As millions of Christians flee the Middle East and Christianity’s original homeland becomes lacking of Christians at increasing rates, an odd anomaly is occurring: Christianity in the Gulf states is surging. Amid a shocking exodus in neighbouring countries, this strictly Islamic region has seen a jump in its Christian population.

Figures show that in both Saudi Arabia and the United Arab Emirates, Christianity was practically non existent just over a hundred years ago. There were only 80 Christians in the UAE in 1910 (0.1 per cent of the population) and 50 in Saudi Arabia, even less than 0.1 per cent, according to a recent study. However one hundred years later in 2010, Christianity had exploded to 12.6 per cent of UAE’s population and 4.4 per cent of Saudi Arabia’s. Between the two countries alone there are now well over one million Christians. While by no means a majority, this represents a a significant growth in such a conservative Islamic region.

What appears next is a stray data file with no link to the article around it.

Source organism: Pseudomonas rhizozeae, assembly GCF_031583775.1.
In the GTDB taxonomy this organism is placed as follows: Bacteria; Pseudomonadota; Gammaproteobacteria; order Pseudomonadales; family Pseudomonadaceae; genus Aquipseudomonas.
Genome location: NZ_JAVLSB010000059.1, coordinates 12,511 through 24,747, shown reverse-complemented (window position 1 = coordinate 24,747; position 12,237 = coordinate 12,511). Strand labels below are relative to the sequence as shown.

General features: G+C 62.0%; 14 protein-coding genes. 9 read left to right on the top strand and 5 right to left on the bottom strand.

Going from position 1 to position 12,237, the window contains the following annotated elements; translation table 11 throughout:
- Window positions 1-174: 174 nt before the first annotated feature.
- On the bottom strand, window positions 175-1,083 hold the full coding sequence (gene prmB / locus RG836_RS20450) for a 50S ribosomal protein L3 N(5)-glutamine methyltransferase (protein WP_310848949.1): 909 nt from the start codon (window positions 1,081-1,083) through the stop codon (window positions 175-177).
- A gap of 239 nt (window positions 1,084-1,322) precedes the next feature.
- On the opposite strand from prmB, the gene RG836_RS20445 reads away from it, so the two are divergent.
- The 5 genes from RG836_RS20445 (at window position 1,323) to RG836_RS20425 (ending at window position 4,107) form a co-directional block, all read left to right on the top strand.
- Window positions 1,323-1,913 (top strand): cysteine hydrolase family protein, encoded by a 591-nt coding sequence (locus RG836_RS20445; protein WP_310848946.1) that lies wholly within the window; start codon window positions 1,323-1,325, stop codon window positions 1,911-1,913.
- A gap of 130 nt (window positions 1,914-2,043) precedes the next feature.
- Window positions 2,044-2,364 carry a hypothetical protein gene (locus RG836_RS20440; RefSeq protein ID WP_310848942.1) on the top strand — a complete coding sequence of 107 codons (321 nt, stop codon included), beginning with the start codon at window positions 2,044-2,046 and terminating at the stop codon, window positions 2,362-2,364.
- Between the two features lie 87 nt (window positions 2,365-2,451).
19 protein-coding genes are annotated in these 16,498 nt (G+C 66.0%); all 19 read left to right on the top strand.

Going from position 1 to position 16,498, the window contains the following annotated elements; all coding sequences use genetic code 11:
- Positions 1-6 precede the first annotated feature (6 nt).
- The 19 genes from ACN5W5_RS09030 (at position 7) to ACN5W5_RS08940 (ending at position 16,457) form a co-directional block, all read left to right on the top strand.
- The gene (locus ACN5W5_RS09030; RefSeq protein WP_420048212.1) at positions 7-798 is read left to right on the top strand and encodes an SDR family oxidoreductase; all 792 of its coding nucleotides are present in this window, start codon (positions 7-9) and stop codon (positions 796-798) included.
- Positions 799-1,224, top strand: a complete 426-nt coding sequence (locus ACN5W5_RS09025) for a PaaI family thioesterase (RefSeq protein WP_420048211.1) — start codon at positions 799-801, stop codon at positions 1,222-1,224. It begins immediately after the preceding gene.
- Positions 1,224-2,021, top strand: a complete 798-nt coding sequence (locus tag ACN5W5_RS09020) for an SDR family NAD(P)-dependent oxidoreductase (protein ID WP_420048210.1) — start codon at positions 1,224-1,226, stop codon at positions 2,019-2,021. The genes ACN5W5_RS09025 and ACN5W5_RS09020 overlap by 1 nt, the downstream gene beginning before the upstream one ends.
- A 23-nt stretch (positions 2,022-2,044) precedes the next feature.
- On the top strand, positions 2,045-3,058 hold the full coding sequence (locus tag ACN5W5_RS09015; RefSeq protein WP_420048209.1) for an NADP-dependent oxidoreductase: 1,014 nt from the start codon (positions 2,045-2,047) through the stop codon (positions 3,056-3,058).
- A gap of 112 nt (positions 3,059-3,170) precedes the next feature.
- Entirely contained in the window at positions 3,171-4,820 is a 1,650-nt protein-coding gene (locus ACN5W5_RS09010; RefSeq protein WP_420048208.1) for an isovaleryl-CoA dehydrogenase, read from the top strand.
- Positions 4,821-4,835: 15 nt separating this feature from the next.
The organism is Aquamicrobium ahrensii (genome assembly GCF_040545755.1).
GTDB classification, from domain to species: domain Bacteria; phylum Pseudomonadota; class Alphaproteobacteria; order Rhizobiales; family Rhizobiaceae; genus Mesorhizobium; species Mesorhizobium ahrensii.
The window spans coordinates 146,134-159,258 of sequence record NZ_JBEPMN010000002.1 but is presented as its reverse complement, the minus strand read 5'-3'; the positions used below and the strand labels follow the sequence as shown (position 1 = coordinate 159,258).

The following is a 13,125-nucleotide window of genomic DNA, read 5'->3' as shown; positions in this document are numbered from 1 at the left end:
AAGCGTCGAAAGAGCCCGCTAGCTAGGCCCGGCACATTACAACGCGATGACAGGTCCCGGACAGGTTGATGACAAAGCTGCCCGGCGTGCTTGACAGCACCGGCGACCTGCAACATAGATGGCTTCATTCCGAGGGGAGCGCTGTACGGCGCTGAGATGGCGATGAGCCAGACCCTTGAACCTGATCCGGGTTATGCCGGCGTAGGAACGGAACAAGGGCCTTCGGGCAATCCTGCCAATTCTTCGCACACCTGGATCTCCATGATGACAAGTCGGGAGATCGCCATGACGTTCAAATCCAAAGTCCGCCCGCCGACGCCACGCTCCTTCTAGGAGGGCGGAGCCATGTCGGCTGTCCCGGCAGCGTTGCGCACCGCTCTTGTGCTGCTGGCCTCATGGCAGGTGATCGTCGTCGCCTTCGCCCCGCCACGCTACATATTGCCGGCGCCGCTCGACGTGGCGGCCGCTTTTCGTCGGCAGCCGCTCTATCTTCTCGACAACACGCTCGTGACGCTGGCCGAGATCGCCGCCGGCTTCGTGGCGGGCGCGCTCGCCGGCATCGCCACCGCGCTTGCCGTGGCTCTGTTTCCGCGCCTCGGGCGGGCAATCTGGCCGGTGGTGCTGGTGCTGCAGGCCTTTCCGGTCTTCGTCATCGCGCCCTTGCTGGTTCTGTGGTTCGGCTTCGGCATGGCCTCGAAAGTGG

Indeed, this surge is not limited to Saudi Arabia and the UAE. Throughout the Gulf, countries such as Bahrain, Kuwait, Oman and Qatar have all seen dramatic increases to their Christian populations.

Converting from Islam to Christianity in the Gulf is punishable by death in both countries and evangelism is prohibited. In Saudi Arabia any public observance of non-Muslim faiths is illegal and Saudi Christians are forced to worship in private. However despite the dramatic increase, it is likely there will be little change to religious tolerance in the region. Wahhabism, a strict interpretation of Islam, still dominates Saudi Arabia in particular and even in the relatively liberal UAE, Christian converts face severe persecution and no religious education other than the teaching of Islam is permitted.

Although the recent increase of Christians in the Middle East is truly amazing, many are asking why this is happening. Over the past few years, thousands of Middle Eastern muslims have claimed to have seen Jesus in dreams and visions; is this just a strange coincidence or is God actually trying to speak to these people before it’s too late?

“In the last days, God says, I will pour out my Spirit on all people. Your sons and daughters will prophesy, your young men will see visions, your old men will dream dreams.” // Acts 2:17

The future is therefore uncertain for Christians in the Gulf. But as Christianity loses its most ancient communities in the Middle East, the arrival of Christians in Islam’s most conservative heartland may be a source of hope to those praying for a revival in the Middle East.